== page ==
I've missed you. @BeWellBoston had kind of an epic nine days at a fellowship, and then I celebrated my RANiversary by re-running the same race that got me started exactly one year ago yesterday.
In a phrase: It was awesome.
But I know you all too well for that to be enough of a summary. So here's my breakdown.
Since it's always hard for me to describe a race course, and this would be the second time I've tried to do so, I thought I would make it easier on myself (and you) by showing you a video of the route. The site called "View the race" goes through and drives or bikes many race routes around the region with a camera and records them so you can watch the course before ever setting foot on it. Pretty neat, huh?
Here's what the course looked like. In short: Rolling hills, winding turn, and a nasty long uphill to end the race.
Now that you've seen the course, let's get down to the nitty gritty.
This was the first race I ever ran last year, but it was also my work hubby, Joe Allen-Black's first race, too. So, because he and I are sentimental, and decided last year to make this race a tradition, he ran it again with me this year. The other key member of my bullpen this year was none other than Mr. #ProjectAdam himself, Adam Salsman.
Salsman and I have been training together a lot, and, he's also the guy I convinced to do a triathlon with me this summer. Joe and I were really excited for Salsman to run this race with us this year because it's a really fun race (despite those dang hills)!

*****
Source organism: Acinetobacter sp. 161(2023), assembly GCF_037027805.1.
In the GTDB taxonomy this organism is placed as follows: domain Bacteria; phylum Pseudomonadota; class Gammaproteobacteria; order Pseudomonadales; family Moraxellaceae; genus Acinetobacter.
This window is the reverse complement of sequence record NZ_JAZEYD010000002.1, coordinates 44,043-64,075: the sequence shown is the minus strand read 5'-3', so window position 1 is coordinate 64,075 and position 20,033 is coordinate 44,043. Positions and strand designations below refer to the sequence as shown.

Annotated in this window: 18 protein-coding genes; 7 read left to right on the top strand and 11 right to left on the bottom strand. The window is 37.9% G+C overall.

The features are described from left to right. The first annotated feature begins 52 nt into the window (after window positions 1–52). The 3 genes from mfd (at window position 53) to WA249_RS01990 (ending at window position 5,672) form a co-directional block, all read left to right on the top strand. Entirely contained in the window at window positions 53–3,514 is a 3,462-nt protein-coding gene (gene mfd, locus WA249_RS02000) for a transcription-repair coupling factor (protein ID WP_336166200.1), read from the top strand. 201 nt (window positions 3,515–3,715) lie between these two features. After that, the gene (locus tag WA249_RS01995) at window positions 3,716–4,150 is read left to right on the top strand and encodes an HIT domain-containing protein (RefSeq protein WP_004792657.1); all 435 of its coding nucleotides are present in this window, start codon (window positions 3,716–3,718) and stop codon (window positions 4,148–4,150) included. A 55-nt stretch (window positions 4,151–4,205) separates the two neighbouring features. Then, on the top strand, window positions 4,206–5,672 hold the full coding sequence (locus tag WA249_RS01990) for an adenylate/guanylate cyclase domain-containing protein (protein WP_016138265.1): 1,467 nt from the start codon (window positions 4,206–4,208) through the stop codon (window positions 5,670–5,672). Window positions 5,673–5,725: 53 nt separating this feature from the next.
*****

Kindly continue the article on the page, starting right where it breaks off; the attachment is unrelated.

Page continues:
The nice thing about re-running a race you've done once before is you know where the going will get tough, you know where those really big potholes are, and there's something deeply satisfying about improving your time on the exact same course in nearly the exact same conditions a year later that is simply wonderful.
Just how much did I improve? Well, last year my time was 36.05. This year? 28:17. That's 7.88 minutes faster in just a year. And while it wasn't the fastest 5K I've ever run (my personal record is 27.50), I'm pretty darn pumped about seeing such a dramatic improvement.
What made the race so excellent was having family and friends there to cheer me on (thanks Mom for bringing and watching little man, and thanks Sue for giving me a big hug before the race and a huge high five after!).
Next year I want even more friends to run this with me. There I go again ... I just said next year ... again ...
What's your favorite way to measure improvement?